No, this certainly is not fair. In fact, this is a disgrace.

I know your brother owes money to his bank, but that isn't the real problem. The bank should know by now that your brother has the money to pay his debt to them, just not now. They know that his pension will pay off the debt and it's not his fault that the administrators have taken their time. So they should have sat down with him and asked him to sign some sort of agreement that when the pension pays out they'll get their money. And then they need to be a little more patient.

We spoke to senior managers at both the bank and the pension administrators when we heard this and, to their credit, they were just as shocked about what had happened. They both recognized that they had failed badly. The pension administrators have assured us that they'll get the pension process done as quickly as possible and they also promised an investigation into why the process took so long that it led to their client spending time in prison. The bank told us they'd make sure your brother was set free as soon as possible.

However, two days later, he's still in prison. You can find out if he's released in the Consumer Watchdog Facebook group. One final word on civil imprisonment for debt. This system is being over-used and often punishes the wrong people. Of course there are some people who deserve it, those who willingly, deliberately avoid paying their debts. They deserve to face the consequences. But very often it's the wrong people who are punished this way, people like your brother. We need a new approach.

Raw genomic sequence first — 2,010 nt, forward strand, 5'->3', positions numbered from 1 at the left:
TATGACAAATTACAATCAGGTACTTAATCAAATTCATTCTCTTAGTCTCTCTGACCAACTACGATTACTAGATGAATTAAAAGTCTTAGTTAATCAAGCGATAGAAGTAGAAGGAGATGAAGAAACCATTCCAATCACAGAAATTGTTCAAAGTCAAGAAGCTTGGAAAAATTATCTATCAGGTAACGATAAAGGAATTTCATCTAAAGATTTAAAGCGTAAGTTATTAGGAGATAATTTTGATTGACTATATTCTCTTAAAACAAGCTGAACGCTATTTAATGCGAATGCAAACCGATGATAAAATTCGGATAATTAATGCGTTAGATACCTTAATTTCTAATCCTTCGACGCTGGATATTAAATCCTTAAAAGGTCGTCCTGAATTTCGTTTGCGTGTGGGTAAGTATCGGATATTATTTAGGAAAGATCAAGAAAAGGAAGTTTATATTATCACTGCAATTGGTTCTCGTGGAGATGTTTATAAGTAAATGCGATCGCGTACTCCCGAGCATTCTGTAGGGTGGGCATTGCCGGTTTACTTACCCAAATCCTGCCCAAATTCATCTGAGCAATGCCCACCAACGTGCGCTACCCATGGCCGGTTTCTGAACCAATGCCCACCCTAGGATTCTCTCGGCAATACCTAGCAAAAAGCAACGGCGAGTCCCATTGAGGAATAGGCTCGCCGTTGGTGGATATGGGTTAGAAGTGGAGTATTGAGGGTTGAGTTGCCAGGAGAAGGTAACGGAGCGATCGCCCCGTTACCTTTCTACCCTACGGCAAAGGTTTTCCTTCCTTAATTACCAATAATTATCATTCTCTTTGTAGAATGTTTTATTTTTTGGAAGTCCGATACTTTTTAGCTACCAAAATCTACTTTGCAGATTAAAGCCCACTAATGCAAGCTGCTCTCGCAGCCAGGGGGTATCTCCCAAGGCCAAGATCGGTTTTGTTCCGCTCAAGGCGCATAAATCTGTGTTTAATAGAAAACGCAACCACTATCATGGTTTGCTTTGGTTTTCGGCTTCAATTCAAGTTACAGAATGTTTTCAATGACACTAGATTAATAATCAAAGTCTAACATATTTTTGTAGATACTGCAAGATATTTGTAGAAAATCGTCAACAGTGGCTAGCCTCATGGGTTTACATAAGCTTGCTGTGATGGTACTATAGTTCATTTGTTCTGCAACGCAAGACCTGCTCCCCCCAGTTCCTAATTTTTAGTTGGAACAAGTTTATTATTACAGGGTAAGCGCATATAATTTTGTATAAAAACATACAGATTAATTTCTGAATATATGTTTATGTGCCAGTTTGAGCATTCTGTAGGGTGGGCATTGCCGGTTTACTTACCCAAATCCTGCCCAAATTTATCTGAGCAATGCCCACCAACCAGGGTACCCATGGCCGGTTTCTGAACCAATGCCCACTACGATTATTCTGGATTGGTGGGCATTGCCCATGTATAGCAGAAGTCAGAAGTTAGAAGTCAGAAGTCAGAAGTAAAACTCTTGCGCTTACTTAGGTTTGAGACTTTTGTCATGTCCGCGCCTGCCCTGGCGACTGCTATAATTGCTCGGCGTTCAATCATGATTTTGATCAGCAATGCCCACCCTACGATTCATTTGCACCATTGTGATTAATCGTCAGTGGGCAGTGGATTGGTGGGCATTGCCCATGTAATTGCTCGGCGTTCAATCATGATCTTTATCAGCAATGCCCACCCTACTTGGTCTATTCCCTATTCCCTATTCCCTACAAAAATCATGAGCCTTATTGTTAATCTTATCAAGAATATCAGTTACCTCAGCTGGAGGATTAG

Update: The guy was finally released a few days later. He's now back home, recovering from a traumatic experience he didn't deserve. Both companies should be ashamed of how long they took to sort this matter out. 

Sunday 18 February 2024

The Voice - Consumer's Voice

More scam alerts

Maybe it's the time of year, I don't know, but there's a lot of scams around right now.

Last week we warned readers of The Voice about a scam called Miracle Farm which is a replica of Ecoplexus. Luckily a lot of people are more aware these days but people are still falling for it, depositing money into a local bank account that is being used to channel the money to the crooks running the scheme overseas.